British Chancellor of the Exchequer Rishi Sunak speaks at a statement on the economic update session, at the House of Commons in London, Britain March 23, 2022. UK Parliament/Jessica Taylor/Handout via REUTERS
British Chancellor of the Exchequer Rishi Sunak speaks at a statement on the economic update session, at the House of Commons in London, Britain March 23, 2022. UK Parliament/Jessica Taylor/Handout via REUTERS Reuters / UK PARLIAMENT/JESSICA TAYLOR

British finance minister Rishi Sunak hit back at what he called "smears" about his multi-millionaire Indian wife over her tax status, in criticism that commentators say has damaged his chances of being the country's next prime minister.

The row over the tax status of Sunak's wife Akshata Murthy comes as Britons face the most severe hit to living standards since at least the 1950s, including a rise in taxes brought in by Sunak to help pay for the recovery from the COVID-19 pandemic.

Murthy is the daughter of Narayana Murthy, the billionaire co-founder of IT services company Infosys. She chose to hold non-domiciled status, which means she does not pay tax in Britain on earnings abroad.

In an interview with The Sun newspaper, Sunak defended his wife. He said Murthy, who owns about 0.93% of Infosys, loved her homeland and should not have to sever ties because she was married to him. She ultimately planned to return to India to look after her parents, he said.

"I would hope that most fair-minded people would understand -- though I appreciate that it is a confusing situation that she is from another country."

Sunak has been touted as a successor to Prime Minister Boris Johnson, whose own position has come into question after widespread criticism over illegal parties held at Downing Street during COVID-19 lockdowns and a series of other scandals.

After earning plaudits for a steady-handed response to the pandemic, Sunak's poll ratings have plunged as he faces challenges on many fronts, with the tax burden due to reach its highest since the 1940s.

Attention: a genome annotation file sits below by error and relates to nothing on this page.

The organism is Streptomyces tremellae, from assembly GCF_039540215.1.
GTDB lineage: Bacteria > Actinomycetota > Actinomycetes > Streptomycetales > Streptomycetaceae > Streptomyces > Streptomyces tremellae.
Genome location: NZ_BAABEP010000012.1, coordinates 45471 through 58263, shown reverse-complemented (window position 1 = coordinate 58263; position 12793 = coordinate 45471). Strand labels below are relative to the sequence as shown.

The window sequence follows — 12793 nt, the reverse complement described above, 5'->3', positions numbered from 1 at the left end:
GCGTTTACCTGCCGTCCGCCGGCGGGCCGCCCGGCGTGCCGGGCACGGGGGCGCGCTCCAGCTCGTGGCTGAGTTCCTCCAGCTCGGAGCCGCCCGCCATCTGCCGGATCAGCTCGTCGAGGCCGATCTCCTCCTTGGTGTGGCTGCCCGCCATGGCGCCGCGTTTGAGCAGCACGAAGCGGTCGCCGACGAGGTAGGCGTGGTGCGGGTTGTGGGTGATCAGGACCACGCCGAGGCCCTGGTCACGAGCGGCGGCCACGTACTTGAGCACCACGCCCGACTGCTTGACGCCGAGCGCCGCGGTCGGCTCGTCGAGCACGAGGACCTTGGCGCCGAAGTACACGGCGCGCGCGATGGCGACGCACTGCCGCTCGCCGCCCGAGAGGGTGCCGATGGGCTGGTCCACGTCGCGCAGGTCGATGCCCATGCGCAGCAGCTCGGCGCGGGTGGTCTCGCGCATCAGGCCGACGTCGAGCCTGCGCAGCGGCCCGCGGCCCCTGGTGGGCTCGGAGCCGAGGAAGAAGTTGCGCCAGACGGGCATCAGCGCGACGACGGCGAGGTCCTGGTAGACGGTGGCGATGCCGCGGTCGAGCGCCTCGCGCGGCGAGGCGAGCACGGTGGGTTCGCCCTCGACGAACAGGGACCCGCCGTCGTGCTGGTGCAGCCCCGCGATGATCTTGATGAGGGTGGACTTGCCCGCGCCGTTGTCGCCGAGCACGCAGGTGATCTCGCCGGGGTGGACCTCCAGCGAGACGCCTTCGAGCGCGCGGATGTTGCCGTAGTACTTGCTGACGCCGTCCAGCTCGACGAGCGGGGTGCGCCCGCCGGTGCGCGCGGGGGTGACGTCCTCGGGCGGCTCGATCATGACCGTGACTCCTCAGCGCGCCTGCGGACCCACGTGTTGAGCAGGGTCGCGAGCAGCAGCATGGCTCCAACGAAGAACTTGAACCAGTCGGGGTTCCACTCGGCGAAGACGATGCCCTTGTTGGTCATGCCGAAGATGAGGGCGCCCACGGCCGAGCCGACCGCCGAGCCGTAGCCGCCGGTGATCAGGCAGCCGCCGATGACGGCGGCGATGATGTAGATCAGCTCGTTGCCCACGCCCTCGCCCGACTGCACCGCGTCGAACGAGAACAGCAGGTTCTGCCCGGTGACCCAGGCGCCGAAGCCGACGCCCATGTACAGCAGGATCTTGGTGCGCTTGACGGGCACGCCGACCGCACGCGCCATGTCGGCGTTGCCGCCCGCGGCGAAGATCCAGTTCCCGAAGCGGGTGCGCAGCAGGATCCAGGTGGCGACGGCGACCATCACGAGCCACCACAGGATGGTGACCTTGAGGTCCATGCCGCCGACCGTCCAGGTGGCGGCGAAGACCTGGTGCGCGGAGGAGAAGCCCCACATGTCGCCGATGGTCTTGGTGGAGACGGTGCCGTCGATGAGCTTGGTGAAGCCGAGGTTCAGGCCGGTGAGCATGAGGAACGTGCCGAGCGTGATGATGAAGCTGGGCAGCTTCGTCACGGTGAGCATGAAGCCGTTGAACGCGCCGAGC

He also faced criticism this week for donating more than 100,000 pounds ($130,360) to Winchester College, his former private school whose annual fees are more than 43,000 pounds. His spokesperson said it was just one of the couple's many philanthropic donations.

Opposition politicians have said Sunak had very serious questions to answer over Murthy's tax status and even supporters of the governing Conservative Party said the disclosures were damaging.

"F. Scott Fitzgerald once wrote that the rich 'are very different from you and me'," the influential ConservativeHome blog said. "Has Sunak become sufficiently different not to grasp the bleak reality of his present position?"

The Telegraph newspaper described Murthy as being richer than Queen Elizabeth, while in its editorial, the Times said Sunak's political fortunes, which had already taken a battering after he raised taxes, had been dealt another major blow.

"Mr Sunak's chances of succeeding Mr Johnson look much-diminished now," it said.


Murthy's spokeswoman confirmed on Wednesday - the day that social security contributions rose for British workers and employers - that she was treated as non-domiciled for UK tax purposes, meaning she would not pay taxes in Britain on dividends from the Indian business.

"Every single penny that she earns in the UK she pays UK taxes on, of course she does," Sunak told the paper. "And every penny that she earns internationally, for example in India, she would pay the full taxes on that."

Non-dom status exempts more than 75,000 mostly foreign nationals in Britain from tax on overseas income and has been a target for tax campaigners as it overwhelmingly benefits the very rich.

Opposition parties have said what Murthy had done is legal but questioned whether it was right given Sunak's tax hikes.

Johnson said he did not know Murthy held non-dom status, and rejected suggestions his own office had briefed against Sunak.

"Rishi is doing an absolutely outstanding job," he said.

Sunak also said in a statement that he had held a U.S. Green Card when he became finance minister in 2020, before giving it back on his first official trip to the United States. His spokeswoman said all laws had been followed and he paid full taxes when he held the card.

Media reports said Sunak had stopped living in the US in 2013.

Sunak said his opponents were using his wife to attack him.

"To smear my wife to get at me is awful, right?" he said.

($1 = 0.7671 pounds)